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About ednaz

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    Northern Virginia

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  1. I just spent a half hour rehearsing my explanation to She Who Is the Final Judge of All Things On Display Other Than In the Basement as to why we need this three box thing added as an endpoint to a component stack that already tests her design sensibilities, and I'm just not cutting it. But I am looking forward to the Twenty, because I've been through a few different server designs, and while the NUC we have now is less visually objectionable than previous solutions, it's still got fan noise, and because a fan, the tendency to suck in dog hair from time to time that requires disassembly and cleaning. Fan free it's gotta be.
  2. Right out of films about 2040 that were made in 1980.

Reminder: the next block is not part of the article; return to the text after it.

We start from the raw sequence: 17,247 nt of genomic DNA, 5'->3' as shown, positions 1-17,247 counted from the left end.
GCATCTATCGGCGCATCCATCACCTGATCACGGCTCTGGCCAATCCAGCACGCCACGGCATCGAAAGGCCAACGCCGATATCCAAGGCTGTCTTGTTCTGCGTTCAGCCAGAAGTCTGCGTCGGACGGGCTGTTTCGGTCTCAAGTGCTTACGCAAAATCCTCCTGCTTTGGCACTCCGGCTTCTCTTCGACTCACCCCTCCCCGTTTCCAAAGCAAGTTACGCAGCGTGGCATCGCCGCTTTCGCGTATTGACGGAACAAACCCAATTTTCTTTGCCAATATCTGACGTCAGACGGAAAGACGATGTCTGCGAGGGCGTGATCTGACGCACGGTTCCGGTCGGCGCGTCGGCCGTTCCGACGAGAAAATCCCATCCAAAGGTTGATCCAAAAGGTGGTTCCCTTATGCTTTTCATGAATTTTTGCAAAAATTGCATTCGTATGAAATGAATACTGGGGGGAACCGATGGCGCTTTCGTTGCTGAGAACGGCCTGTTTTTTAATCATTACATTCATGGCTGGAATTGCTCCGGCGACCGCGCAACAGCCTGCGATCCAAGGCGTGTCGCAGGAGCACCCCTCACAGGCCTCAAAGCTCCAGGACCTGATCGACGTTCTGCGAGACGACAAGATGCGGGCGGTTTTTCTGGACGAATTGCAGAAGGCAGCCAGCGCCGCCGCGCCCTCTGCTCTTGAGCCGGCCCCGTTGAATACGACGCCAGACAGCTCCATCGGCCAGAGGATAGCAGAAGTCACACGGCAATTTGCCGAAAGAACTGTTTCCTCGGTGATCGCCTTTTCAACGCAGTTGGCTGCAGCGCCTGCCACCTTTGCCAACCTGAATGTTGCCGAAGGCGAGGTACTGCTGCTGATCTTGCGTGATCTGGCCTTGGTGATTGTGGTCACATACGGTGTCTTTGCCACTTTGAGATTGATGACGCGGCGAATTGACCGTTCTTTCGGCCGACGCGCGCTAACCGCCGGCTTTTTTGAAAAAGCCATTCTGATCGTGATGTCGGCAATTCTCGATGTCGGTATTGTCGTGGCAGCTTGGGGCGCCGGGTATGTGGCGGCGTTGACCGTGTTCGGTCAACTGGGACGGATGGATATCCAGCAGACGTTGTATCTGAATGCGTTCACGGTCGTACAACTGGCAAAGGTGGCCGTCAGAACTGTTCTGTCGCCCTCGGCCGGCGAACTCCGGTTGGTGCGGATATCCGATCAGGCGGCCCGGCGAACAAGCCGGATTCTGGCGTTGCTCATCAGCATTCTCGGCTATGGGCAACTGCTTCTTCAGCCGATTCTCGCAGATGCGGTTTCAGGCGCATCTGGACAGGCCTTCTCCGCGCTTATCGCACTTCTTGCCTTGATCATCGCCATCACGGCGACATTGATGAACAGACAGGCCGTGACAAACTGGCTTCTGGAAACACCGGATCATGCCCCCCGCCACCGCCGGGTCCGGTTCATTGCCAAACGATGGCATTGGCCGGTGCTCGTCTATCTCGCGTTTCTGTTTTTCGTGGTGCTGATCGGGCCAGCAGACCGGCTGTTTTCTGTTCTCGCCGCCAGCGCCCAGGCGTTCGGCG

3. Discourse that rapidly declines into ad hominem attacks is to a great extent caused by people mistaking rudeness for frankness, mistaking being an asshat with not being politically correct, confusing arrogance with confidence, and overall taking everything way too personally by making everything way too personal. (That last one is the connection to religion...) The biggest compliment I got in my decades of business strategy and technology consulting was from a client who told me that I was the only person who could tell him that most of the decisions they made were wrong, that the application was built to anti-scale, that their strategy was so inward looking that it drives customers away... and they'd nod their heads with me, sigh, and say, well then, let's get to work fixing all that. (And btw, that is what I got paid for.) Or as he put it more colloquially, I could tell him "his baby's ugly" along with "and you and your wife aren't such a feast for the eyes either" in a way that he'd not take it personally but as honest observations, and would start asking for tips about hair styling and lighting and makeup. I didn't pull punches, or sugarcoat. But I stuck to honest, objective facts, and stayed away from I think, I feel, I believe. You can do that in business and in technical realms. I'm not sure that it's all that possible in more subjective realms. Disagreeing agreeably, being destructive in a constructive way, downgrading a product or strategy without degrading it - all are actual skills, maybe even arts, that must (and can be) learned and practiced and polished. And if you can't do it, perhaps you shouldn't, until you put in the time and effort to learn how to disagree in an agreeable way.